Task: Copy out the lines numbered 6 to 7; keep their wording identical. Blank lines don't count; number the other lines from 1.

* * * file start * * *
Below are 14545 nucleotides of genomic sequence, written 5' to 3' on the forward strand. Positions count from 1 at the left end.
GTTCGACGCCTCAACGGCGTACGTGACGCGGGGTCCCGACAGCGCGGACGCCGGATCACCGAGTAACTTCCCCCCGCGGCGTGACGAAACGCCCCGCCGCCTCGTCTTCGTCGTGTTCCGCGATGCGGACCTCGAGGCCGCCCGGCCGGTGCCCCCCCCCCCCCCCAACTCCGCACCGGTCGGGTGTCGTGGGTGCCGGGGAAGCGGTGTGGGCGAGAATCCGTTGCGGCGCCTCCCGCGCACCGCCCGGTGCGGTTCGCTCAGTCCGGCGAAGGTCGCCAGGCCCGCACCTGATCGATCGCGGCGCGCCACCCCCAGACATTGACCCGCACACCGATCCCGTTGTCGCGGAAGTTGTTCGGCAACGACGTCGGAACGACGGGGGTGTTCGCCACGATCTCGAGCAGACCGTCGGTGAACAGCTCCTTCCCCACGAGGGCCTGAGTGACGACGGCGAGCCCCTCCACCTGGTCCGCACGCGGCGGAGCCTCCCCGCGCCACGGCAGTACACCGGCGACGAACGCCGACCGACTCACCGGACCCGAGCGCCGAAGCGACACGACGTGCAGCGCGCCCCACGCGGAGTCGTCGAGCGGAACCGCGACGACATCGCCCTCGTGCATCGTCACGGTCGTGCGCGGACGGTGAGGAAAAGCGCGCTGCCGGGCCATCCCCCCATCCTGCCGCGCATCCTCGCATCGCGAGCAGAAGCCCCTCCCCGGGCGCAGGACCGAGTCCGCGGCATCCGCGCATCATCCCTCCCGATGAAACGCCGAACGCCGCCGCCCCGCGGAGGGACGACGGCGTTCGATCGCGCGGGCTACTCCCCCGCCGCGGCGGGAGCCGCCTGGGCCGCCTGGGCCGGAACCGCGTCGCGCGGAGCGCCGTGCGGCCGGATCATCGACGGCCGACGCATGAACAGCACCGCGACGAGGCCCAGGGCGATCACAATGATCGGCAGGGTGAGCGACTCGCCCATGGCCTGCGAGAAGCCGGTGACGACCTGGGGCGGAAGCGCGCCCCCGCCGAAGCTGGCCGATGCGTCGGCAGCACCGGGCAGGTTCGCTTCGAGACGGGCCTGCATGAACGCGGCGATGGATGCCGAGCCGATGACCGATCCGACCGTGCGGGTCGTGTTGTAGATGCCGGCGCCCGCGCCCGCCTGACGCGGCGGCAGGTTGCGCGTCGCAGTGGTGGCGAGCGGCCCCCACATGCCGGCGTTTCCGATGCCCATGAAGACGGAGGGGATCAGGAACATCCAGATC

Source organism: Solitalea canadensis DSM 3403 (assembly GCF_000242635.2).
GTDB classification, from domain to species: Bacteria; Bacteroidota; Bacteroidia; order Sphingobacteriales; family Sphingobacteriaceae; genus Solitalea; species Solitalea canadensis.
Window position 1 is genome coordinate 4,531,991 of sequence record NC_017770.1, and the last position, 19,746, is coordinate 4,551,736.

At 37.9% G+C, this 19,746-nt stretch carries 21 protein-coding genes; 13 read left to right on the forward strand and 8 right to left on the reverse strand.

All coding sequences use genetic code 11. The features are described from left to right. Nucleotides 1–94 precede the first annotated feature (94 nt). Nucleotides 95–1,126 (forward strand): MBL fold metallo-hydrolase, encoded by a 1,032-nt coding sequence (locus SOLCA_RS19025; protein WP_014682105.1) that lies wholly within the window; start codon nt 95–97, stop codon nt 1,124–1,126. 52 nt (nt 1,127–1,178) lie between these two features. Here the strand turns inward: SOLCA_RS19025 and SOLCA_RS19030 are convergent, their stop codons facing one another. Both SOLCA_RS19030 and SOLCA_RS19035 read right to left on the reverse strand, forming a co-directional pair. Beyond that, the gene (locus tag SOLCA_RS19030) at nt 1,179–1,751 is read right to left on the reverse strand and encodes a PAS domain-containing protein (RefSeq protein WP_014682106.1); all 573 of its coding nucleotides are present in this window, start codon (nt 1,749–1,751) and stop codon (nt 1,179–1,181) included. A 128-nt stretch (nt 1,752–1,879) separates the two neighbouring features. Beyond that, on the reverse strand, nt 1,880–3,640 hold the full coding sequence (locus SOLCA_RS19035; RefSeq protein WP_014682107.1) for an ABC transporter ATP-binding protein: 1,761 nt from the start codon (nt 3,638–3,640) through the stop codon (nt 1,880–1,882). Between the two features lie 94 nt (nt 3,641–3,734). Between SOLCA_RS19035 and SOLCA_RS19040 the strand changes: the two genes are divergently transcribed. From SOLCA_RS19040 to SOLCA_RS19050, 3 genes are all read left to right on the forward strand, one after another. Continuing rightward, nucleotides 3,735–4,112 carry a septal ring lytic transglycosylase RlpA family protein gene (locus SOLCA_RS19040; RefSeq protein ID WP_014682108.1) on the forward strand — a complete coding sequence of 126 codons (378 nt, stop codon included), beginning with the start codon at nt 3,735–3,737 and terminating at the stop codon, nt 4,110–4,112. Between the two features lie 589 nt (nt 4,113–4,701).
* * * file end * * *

At 37.9% G+C, this 19,746-nt stretch carries 21 protein-coding genes; 13 read left to right on the forward strand and 8 right to left on the reverse strand.

All coding sequences use genetic code 11. The features are described from left to right. Nucleotides 1–94 precede the first annotated feature (94 nt). Nucleotides 95–1,126 (forward strand): MBL fold metallo-hydrolase, encoded by a 1,032-nt coding sequence (locus SOLCA_RS19025; protein WP_014682105.1) that lies wholly within the window; start codon nt 95–97, stop codon nt 1,124–1,126. 52 nt (nt 1,127–1,178) lie between these two features. Here the strand turns inward: SOLCA_RS19025 and SOLCA_RS19030 are convergent, their stop codons facing one another. Both SOLCA_RS19030 and SOLCA_RS19035 read right to left on the reverse strand, forming a co-directional pair. Beyond that, the gene (locus tag SOLCA_RS19030) at nt 1,179–1,751 is read right to left on the reverse strand and encodes a PAS domain-containing protein (RefSeq protein WP_014682106.1); all 573 of its coding nucleotides are present in this window, start codon (nt 1,749–1,751) and stop codon (nt 1,179–1,181) included. A 128-nt stretch (nt 1,752–1,879) separates the two neighbouring features. Beyond that, on the reverse strand, nt 1,880–3,640 hold the full coding sequence (locus SOLCA_RS19035; RefSeq protein WP_014682107.1) for an ABC transporter ATP-binding protein: 1,761 nt from the start codon (nt 3,638–3,640) through the stop codon (nt 1,880–1,882). Between the two features lie 94 nt (nt 3,641–3,734). Between SOLCA_RS19035 and SOLCA_RS19040 the strand changes: the two genes are divergently transcribed. From SOLCA_RS19040 to SOLCA_RS19050, 3 genes are all read left to right on the forward strand, one after another. Continuing rightward, nucleotides 3,735–4,112 carry a septal ring lytic transglycosylase RlpA family protein gene (locus SOLCA_RS19040; RefSeq protein ID WP_014682108.1) on the forward strand — a complete coding sequence of 126 codons (378 nt, stop codon included), beginning with the start codon at nt 3,735–3,737 and terminating at the stop codon, nt 4,110–4,112. Between the two features lie 589 nt (nt 4,113–4,701).